Saturday, June 04, 2005

More Abu Ghraib images ordered - The Boston Globe - - Washington - News

More Abu Ghraib images ordered - The Boston Globe - - Washington - News: "
More Abu Ghraib images ordered
Hide detainee IDs, judge tells Army
By Alan Wirzbicki, Globe Correspondent | June 4, 2005

WASHINGTON -- A federal judge in New York has ordered the Army to prepare more photographs that allegedly depict the abuse of prisoners at Abu Ghraib prison, an order which a civil liberties group says is the first step to making the potentially explosive images public.

In his ruling Wednesday, US District Judge Alvin K. Hellerstein gave the military until June 30 to prepare the 144 pictures and four videotapes by hiding or obscuring the faces of the detainees. The images were obtained by an Army soldier who helped uncover the abuse scandal.

The Army has argued that the images violate Geneva Conventions privacy codes and should be private. The ACLU convinced Hellerstein that the detainees' faces could be redacted or blurred to protect their privacy before they are made public.

Hellerstein did not directly order the Pentagon to hand over the photos. The ACLU lawyer involved in the case said the group expects to get the images soon after the deadline. The lawyer, Amrit Singh, said she does not know what the images show.

''All we know is that these are photographs of abuse of detainees held in Abu Ghraib," she said. ''From our perspective, the public has an undeniable right to receive all these documents, which reveal the torture of detainees and underscore the need for an independent investigation."

But Jim Turner, a Defense Department spokesman, said the judge has only ordered the military to conceal the identities of the detainees in the photos, not make them public.

''This is a matter still in litigation," Turner said. ''The court order that we have only instructs us to 'reprocess and redact' the photos. Final dispossession of the images has not been decided at this time."

The possible release of more pictures that could show prisoners being humiliated or abused follows violent protests in Afghanistan over allegations that interrogators at Guantanamo Bay Naval Station desecrated the Koran while questioning Muslim detainees.

Hellerstein's ruling is bad timing for the United States, said Nikolas Gvosdev, a senior fellow for strategic studies at the Nixon Center in Washington. ''The photos may or may not be worse than what's already been released, but it will simply put this back on the front burner," said Gvosdev.

Because the photos and other documents related to Abu Ghraib have not been released all at once, ''it's just a constant dripping, and it makes it hard for the US to have a clean break," Gvosdev said. ''We just haven't been able to put Abu Ghraib behind us."

Several of the military guards identified in the first batch of Abu Ghraib photos made public in the spring of 2004 have been convicted and punished for their roles in the abuse, which included intimidation with guard dogs, mock torture, public humiliation, and forced nudity, a Muslim taboo. Specialist Charles A. Graner Jr., whom military authorities identified as the ringleader, was sentenced to 10 years in prison, demoted and dishonorably discharged from the Army.

At his court-martial in January, Graner said he was following orders, but top military officials, Defense Secretary Donald H. Rumsfeld, and President Bush maintain that the abuse at Abu Ghraib was the work of a few rogue soldiers, not the result of Pentagon policy.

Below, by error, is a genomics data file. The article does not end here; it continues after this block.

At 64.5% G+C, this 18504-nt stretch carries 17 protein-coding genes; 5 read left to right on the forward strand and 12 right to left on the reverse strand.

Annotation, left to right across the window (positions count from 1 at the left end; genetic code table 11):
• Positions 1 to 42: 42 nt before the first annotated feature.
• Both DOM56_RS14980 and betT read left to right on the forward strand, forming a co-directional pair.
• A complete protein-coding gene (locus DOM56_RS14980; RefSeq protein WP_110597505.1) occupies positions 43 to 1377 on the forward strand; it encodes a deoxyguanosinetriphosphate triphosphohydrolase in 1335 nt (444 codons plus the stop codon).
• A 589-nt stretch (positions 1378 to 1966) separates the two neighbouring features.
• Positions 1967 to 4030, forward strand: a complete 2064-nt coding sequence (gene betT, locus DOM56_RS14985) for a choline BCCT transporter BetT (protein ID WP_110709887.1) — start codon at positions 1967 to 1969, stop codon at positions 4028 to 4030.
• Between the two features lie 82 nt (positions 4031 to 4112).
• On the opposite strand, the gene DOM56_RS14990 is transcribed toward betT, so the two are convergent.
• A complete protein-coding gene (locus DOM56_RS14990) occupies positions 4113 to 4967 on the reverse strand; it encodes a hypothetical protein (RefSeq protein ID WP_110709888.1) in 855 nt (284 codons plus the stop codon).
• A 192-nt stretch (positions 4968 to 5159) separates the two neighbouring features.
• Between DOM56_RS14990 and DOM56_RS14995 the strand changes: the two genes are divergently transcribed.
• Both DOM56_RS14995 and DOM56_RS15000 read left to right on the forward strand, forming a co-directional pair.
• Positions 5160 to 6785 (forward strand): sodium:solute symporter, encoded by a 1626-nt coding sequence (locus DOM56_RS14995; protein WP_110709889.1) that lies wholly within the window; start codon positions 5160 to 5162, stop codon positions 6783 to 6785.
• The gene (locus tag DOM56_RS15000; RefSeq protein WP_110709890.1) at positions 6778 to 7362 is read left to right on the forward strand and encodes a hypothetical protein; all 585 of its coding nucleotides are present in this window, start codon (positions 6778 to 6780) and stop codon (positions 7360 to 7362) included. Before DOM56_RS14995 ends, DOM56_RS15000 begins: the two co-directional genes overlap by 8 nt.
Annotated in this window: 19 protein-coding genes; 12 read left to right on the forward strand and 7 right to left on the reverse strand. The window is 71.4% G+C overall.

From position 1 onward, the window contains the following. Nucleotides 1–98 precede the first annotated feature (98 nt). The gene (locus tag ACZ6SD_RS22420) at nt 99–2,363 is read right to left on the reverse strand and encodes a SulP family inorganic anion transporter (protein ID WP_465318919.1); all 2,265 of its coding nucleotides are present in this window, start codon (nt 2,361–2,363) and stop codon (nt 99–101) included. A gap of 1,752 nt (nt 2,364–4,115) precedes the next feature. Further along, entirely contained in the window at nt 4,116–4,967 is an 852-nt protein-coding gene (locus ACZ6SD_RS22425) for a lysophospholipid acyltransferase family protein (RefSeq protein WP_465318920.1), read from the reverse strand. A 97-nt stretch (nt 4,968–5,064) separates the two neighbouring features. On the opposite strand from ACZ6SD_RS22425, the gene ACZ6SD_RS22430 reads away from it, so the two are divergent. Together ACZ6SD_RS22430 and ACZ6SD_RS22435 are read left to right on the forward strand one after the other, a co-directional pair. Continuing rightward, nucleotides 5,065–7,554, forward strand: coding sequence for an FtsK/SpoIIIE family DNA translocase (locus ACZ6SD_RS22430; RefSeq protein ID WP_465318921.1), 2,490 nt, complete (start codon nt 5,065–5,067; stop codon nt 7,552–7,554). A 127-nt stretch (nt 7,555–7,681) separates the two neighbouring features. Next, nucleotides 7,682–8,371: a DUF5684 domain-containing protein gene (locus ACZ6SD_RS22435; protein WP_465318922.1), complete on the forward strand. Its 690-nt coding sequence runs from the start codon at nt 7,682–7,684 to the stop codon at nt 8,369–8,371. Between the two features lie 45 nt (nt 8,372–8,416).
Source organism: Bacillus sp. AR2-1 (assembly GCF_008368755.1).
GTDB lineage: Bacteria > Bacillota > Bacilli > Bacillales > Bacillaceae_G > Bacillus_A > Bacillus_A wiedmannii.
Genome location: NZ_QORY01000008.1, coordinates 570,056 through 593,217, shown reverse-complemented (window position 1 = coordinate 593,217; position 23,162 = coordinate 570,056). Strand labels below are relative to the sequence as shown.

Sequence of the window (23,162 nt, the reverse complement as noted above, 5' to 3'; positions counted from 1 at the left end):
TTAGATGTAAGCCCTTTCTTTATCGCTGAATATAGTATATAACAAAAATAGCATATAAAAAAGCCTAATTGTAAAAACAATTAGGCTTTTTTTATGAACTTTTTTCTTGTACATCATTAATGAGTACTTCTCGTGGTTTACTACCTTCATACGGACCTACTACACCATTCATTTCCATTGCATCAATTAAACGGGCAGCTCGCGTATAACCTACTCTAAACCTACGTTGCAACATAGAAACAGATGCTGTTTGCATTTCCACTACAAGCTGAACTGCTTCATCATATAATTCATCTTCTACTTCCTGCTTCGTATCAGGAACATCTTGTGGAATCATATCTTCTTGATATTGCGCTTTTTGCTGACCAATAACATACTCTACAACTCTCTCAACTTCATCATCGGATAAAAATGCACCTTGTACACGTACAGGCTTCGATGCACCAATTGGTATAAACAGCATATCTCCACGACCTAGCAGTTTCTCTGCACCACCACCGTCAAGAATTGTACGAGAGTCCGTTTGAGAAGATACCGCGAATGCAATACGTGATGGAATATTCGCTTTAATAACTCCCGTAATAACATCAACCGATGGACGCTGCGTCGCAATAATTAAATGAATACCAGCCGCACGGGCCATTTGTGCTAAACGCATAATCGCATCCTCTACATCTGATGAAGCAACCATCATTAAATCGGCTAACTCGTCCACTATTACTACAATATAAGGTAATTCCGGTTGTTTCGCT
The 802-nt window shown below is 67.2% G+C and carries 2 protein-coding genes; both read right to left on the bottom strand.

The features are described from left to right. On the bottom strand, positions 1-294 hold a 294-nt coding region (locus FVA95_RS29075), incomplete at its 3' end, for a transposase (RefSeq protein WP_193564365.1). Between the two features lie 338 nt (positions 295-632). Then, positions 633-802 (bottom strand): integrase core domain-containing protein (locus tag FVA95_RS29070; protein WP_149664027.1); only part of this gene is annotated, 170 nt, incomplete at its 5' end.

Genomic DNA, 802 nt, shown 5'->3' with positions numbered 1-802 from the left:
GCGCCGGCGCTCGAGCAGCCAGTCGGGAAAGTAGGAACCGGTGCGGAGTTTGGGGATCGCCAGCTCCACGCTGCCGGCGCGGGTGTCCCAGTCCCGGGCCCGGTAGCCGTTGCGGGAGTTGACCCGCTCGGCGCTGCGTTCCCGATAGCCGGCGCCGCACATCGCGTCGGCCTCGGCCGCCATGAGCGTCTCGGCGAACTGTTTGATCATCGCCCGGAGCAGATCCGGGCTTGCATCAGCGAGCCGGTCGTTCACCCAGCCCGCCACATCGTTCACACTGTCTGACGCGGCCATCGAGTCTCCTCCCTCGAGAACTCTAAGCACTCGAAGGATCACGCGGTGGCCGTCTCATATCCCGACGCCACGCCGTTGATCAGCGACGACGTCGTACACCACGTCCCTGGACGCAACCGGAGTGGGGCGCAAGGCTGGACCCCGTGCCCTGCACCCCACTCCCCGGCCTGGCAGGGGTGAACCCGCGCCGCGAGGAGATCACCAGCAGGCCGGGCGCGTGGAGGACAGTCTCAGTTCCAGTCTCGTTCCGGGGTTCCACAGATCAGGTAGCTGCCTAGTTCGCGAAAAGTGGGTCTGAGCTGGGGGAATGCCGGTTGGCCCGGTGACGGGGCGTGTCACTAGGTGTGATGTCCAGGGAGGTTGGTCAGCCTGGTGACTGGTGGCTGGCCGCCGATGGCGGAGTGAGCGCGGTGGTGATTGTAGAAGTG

The pictures released last year and those at issue in Hellerstein's ruling were obtained by Specialist Joseph M. Darby, who gave them to military investigators. When they became public, the pictures sparked international outrage and intense anger in the Muslim world.

In undisclosed testimony obtained last year by The New York Times, Darby described how he collected the pictures from Graner in late 2003 before handing them over to military investigators in January 2004. Darby said he gave two CD-ROMS with the photos to investigators because he ''felt the pictures were morally wrong" and that Graner ''would abuse more prisoners" if he did not alert authorities.

Darby, who got death threats and was placed in protective custody, received the John F. Kennedy Profiles in Courage Award in Boston last month.

The Army's investigation of the Abu Ghraib prison scandal concluded that a small group of soldiers at the facility was responsible for most of the abuse, including arranging detainees in sexually explicit positions to be photographed, forcing male inmates to wear women's underwear, and at least one instance of a male guard having sex with a female detainee. Some groups are demanding a full, independent investigation -- which they say could reveal culpability farther up the chain of command.

William O. Beeman, a professor of anthropology and director of Middle East Studies at Brown, said that pictures of such humiliation could provide more fuel for Muslim anger. ''By stripping people naked and putting them in compromising situations, you are practically defining the most extreme immodesty that could possibly be seen," he said.

The ongoing ACLU freedom-of-information lawsuit, filed with the New York Civil Liberties Union and the Center of Constitutional Rights, has so far forced the government to provide more than 35,000 pages of documents pertaining to the treatment of US detainees in Iraq, Afghanistan, and Guantanamo Bay. It has documented allegations of abuse at several US facilities, including as many as 28 deaths of prisoners in US custody.

Beeman said the slow pace of the abuse investigation and the widespread perception that the US was not acting to bring higher-ranking officials to justice had damaged credibility in the region. ''At this point the rest of the world is prepared to believe almost anything," he said.

© Copyright 2005 The New York Times Company